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Know the Exceptions to Hearsay

Exceptions to Hearsay

If your case escalates to litigation, you will need to prepare your evidence and face the opposing party for your case. If the other party uses what you said outside the court against you during litigation, your lawyer might object to this statement as “hearsay.”

However, not all hearsays are subjected to objection. Several exceptions to the rule of evidence allow a hearsay statement to be admissible in court.

We’ll discuss these hearsay exceptions in this blog post and help you understand your rights to present statement evidence during a trial.

What is Hearsay?

Under Federal and New Jersey law, hearsay is “an out-of-court statement admitted for the truth of the matter asserted.” Let’s take a closer look at these terms:

  • An out-of-court statement: This is a statement by someone in court describing what the someone else said or wrote outside the courtroom.
  • Admitted: This means a particular party brings hearsay statements as evidence during a formal trial.
  • For the truth of the matter asserted: This means that the hearsay statements are used to prove that the contents of the statement are true.

What Do We Mean by Exceptions to Hearsay?

Hearsay statements are often inadmissible to the court, meaning you can’t use hearsay evidence to prove your claims in court. That’s because the person making the original statement is not in court and cannot be cross examined regarding the accuracy of the CT statement. However, there are exceptions to the rule against hearsay, which allows you to use them as valid evidence to the court:

Some of these exceptions are:

  • Family records: Personal or family records or bibliographies concerning personal or family history.
  • Medical statements: A statement relating to medical conditions, such as past or present symptoms and medical diagnosis or treatment. This also allows a statement that describes medical history as viable evidence.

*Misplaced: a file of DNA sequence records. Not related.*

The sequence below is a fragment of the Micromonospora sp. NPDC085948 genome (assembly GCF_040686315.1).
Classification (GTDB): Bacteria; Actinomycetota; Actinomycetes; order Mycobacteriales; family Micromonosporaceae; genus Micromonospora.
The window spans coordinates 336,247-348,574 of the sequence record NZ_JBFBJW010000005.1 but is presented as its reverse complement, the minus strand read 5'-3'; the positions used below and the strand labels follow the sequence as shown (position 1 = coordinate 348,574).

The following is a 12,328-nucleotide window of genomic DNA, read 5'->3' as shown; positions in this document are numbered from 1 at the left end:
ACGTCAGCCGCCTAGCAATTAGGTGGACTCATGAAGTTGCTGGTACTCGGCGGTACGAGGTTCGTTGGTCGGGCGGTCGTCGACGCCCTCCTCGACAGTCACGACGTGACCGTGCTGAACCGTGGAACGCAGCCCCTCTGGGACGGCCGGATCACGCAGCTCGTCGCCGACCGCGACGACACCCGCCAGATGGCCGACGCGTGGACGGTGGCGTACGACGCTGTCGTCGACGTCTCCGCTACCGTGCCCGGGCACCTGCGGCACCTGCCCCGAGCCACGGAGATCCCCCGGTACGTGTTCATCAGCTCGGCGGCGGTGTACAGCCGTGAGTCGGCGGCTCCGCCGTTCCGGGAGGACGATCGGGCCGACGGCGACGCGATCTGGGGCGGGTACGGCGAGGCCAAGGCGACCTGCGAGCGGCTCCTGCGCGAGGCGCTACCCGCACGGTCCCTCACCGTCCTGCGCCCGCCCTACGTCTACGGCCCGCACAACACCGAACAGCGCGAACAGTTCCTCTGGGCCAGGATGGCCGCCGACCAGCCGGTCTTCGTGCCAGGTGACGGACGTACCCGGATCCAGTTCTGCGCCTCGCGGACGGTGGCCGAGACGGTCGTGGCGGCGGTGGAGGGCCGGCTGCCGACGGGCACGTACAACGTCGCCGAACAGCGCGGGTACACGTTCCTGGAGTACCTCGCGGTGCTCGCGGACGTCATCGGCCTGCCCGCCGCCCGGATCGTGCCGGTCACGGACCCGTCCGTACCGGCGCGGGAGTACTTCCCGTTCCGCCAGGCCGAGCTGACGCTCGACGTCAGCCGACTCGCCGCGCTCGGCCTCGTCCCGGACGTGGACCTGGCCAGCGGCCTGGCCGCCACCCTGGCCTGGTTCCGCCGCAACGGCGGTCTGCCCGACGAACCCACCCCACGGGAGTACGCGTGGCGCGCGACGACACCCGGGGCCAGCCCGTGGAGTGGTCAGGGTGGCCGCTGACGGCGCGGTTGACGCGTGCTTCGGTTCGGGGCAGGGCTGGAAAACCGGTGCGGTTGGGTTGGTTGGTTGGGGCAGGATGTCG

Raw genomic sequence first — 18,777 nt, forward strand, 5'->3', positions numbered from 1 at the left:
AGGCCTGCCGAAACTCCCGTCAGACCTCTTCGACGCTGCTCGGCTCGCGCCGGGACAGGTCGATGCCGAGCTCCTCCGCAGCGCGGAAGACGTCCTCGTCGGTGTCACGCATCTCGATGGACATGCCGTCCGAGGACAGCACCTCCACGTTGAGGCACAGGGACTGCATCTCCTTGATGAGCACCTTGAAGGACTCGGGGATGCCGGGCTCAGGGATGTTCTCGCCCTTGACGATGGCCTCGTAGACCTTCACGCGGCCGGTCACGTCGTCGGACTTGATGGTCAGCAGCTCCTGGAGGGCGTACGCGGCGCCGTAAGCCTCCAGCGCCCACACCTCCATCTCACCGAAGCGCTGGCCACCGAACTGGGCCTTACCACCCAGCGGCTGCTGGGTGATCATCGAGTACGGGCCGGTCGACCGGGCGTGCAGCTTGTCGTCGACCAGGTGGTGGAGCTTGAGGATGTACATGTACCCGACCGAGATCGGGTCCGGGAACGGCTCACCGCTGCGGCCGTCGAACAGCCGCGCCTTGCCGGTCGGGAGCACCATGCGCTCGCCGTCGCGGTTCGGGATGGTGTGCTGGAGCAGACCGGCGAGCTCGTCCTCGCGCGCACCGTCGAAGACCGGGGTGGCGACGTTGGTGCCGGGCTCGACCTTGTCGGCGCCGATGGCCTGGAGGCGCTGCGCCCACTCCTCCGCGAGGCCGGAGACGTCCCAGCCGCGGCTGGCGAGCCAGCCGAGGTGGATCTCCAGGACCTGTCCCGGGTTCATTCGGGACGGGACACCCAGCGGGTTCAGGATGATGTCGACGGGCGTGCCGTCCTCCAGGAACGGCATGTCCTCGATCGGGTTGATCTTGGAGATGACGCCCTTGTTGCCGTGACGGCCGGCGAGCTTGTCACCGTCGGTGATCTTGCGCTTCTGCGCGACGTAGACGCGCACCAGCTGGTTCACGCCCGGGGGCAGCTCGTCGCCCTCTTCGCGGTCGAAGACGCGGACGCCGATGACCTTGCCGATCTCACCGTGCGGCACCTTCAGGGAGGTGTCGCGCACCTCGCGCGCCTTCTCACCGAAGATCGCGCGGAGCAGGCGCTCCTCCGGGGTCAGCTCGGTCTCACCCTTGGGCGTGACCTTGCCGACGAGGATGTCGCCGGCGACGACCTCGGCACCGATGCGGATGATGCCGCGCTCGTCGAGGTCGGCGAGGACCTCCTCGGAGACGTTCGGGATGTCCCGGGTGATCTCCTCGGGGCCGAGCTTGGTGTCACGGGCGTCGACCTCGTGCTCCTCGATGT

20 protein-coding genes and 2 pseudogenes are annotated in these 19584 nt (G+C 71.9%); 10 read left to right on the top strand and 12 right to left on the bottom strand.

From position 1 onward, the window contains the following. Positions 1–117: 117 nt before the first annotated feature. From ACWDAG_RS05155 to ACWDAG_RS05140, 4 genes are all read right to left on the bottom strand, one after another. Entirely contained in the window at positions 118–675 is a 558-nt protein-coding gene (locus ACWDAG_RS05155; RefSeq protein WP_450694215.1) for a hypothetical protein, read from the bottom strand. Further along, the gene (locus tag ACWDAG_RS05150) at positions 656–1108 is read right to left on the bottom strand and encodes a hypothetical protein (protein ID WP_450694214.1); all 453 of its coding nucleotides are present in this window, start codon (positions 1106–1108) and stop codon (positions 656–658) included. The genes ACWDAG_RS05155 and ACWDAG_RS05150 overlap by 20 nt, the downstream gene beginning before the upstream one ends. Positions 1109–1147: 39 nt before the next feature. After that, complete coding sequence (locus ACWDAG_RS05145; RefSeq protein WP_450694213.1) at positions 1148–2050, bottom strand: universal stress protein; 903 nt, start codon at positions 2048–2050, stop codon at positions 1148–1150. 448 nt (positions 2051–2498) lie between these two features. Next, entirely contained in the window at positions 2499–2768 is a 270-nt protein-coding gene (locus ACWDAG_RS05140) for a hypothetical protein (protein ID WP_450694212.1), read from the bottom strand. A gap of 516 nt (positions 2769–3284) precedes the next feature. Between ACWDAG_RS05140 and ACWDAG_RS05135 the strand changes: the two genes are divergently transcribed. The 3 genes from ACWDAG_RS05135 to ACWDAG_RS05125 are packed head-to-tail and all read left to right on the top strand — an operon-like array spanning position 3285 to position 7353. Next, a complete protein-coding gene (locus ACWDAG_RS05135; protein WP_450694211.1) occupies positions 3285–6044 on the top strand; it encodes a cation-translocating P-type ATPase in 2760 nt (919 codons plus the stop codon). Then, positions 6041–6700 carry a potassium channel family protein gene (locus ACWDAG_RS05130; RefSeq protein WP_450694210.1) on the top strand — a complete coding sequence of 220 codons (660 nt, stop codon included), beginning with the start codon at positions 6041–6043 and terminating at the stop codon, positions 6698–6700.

• Present sense impression: These are statements made during or after the accident. These statements should outline what occurred and what caused the accident based on what the individual saw at the moment.
  • Then-existing mental, emotional, or physical condition: This statement shows the declarant’s then-existing state of mind. This doesn’t require the declarant to express their exact account. Instead, this shows how they’re feeling at the moment.
  • Documents showing interest in the property: Documents or statements assert an individual’s interest in a particular property, such as deeds and wills. You should also prove that a state’s statute authorizes recording documents in written form.
  • Absence of a public record: If the court deems a record unavailable, destroyed, or a diligent search failed, the court may allow a statement describing what should have been included in that record.

Understand the Exceptions to Hearsay and Why it’s Important

The rule of hearsay exceptions is crucial because it allows you to use an out-of-court statement to prove your claim in court. This is especially important for cases occurring a long time ago wherein there aren’t any other ways to support a particular claim.

Contact Rossetti, DeVoto, PC

Personal injury cases are complicated and challenging to prove if you don’t have valid and admissible evidence. However, there are instances when you can use a hearsay statement as evidence.

At Rossetti, DeVoto, our lawyers know the rules of evidence and hearsay exceptions. If you need help with your case, our personal injury attorneys are ready to assist you. Contact us today for a free consultation! To read more of our content, visit the Blog page!

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